Figure 3. Sequential write performance
As shown in Figure 4, it is interesting to point out that the read performance of XL configuration in a failure scenario is almost half of the one in a failure-free scenario. Should it be expected that XL configuration always has similar read performance in any scenario as its write performance? The answer is NO. As discussed above, due to the slow write request processing speed of a storage array, write performance of XL configuration in the two scenarios is similar, which is independent of computation power and network bandwidth. While, the PowerVault MD3260 and MD3060E storage array has much faster read request processing speed than write request processing speed; 4 GB/sec can be achieved according to our server-to-storage test records. Thus, in a failure scenario, the computation power and network bandwidth in a single R620 become insufficient to handle high volume of read requests for the two storage array concurrently. As shown in Figure 4, such resource insufficiency not only makes the read performance of XL configuration twice worse than the one of XL configuration in a failure-free scenario, but also makes it worse than the one of NSS4.5-HA standard configuration with the increase of concurrent read requests. It is also worth mentioning that once the system is recovered from the failure scenario, the I/O workload will be balanced again, and a big overall performance improvement will be observed.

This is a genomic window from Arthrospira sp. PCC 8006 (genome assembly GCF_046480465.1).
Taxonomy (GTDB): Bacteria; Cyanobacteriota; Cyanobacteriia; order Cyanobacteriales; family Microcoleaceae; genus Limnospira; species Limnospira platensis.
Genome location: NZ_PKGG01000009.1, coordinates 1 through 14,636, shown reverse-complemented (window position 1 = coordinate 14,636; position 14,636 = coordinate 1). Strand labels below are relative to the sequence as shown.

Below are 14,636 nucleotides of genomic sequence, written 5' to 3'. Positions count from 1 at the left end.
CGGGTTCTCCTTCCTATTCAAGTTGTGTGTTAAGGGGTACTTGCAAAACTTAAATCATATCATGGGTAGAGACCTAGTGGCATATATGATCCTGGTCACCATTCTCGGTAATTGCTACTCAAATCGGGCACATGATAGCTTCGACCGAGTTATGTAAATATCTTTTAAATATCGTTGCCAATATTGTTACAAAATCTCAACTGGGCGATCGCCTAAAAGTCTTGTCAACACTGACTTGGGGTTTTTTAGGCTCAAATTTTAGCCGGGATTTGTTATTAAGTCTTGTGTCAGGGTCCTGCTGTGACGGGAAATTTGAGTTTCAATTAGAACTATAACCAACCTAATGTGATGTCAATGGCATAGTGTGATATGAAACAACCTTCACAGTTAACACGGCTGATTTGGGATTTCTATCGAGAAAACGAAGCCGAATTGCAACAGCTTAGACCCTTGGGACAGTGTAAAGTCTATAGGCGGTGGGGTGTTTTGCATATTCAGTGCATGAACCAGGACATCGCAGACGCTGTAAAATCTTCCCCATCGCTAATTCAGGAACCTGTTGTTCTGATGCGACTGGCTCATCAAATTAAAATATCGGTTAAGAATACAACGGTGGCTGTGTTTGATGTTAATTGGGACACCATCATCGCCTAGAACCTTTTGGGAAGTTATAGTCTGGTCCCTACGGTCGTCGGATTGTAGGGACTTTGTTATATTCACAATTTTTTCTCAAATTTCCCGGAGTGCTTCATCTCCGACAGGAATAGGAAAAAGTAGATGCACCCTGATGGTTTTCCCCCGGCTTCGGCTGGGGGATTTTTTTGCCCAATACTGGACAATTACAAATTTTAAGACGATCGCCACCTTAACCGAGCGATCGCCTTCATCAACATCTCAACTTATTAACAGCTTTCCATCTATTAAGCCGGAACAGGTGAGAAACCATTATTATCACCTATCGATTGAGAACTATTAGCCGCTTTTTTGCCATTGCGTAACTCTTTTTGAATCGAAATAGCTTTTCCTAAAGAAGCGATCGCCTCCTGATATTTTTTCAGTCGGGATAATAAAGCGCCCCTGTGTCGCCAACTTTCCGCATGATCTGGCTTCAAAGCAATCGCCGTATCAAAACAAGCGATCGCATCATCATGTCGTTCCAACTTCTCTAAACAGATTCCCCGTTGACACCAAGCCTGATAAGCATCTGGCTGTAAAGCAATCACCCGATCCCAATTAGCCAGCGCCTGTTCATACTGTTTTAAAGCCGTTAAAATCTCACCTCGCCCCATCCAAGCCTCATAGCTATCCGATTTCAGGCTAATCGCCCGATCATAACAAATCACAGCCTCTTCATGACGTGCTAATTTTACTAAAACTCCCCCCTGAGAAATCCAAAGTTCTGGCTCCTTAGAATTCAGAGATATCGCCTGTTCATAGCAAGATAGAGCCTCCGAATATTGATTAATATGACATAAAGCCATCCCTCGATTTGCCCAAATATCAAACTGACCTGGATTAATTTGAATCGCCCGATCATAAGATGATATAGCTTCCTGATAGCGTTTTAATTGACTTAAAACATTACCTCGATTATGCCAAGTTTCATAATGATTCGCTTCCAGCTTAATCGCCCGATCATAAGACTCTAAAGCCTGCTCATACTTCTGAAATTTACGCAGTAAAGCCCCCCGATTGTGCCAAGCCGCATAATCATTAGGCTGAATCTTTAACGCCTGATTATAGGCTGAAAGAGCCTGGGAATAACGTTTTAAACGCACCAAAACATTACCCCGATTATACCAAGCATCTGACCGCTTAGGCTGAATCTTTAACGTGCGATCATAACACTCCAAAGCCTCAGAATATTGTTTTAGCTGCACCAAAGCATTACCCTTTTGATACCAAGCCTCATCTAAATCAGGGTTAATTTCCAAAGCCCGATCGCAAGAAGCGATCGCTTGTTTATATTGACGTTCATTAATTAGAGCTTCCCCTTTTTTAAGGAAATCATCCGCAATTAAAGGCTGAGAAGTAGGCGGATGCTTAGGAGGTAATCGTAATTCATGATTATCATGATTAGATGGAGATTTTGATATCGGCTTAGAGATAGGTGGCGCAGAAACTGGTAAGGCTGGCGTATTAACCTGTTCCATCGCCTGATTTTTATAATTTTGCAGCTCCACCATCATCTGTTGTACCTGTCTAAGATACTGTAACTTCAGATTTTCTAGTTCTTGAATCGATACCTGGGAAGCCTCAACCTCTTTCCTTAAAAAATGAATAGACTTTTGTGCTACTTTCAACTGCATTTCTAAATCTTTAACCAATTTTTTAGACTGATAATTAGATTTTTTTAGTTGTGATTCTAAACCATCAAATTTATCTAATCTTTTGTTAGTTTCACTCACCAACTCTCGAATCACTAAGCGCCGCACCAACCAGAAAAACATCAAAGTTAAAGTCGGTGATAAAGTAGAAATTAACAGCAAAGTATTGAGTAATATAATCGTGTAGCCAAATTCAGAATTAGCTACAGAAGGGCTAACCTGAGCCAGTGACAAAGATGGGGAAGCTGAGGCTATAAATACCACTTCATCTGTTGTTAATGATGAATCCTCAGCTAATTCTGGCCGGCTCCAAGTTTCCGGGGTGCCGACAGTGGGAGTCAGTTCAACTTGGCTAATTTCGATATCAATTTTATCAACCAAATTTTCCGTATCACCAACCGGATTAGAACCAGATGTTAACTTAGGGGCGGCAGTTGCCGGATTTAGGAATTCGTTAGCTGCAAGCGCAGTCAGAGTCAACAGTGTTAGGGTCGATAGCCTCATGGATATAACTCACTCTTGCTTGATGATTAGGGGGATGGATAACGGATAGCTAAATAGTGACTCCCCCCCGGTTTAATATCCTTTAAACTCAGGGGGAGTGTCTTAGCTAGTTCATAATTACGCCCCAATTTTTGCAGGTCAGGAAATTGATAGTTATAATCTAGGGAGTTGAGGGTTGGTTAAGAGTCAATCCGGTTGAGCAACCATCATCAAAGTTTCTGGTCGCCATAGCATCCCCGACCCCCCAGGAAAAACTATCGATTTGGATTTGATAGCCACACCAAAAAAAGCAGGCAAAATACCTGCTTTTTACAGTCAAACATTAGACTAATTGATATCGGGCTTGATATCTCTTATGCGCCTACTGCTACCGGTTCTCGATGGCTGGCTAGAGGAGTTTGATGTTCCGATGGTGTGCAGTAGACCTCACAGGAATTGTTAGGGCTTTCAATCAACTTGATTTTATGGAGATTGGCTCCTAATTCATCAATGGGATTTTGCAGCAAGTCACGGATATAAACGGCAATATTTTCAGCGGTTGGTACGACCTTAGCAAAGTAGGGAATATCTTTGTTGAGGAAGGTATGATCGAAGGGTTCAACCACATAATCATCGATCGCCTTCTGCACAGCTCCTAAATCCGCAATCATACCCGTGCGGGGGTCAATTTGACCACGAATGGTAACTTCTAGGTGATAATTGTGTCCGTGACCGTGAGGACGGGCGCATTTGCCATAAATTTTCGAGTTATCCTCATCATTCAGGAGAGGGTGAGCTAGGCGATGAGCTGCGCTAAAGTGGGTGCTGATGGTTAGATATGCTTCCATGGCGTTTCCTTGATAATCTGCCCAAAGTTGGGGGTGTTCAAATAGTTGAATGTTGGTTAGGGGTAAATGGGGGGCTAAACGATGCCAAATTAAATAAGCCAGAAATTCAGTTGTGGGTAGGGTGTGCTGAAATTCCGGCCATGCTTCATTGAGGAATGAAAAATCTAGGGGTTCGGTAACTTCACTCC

Figure 4. Sequential read performance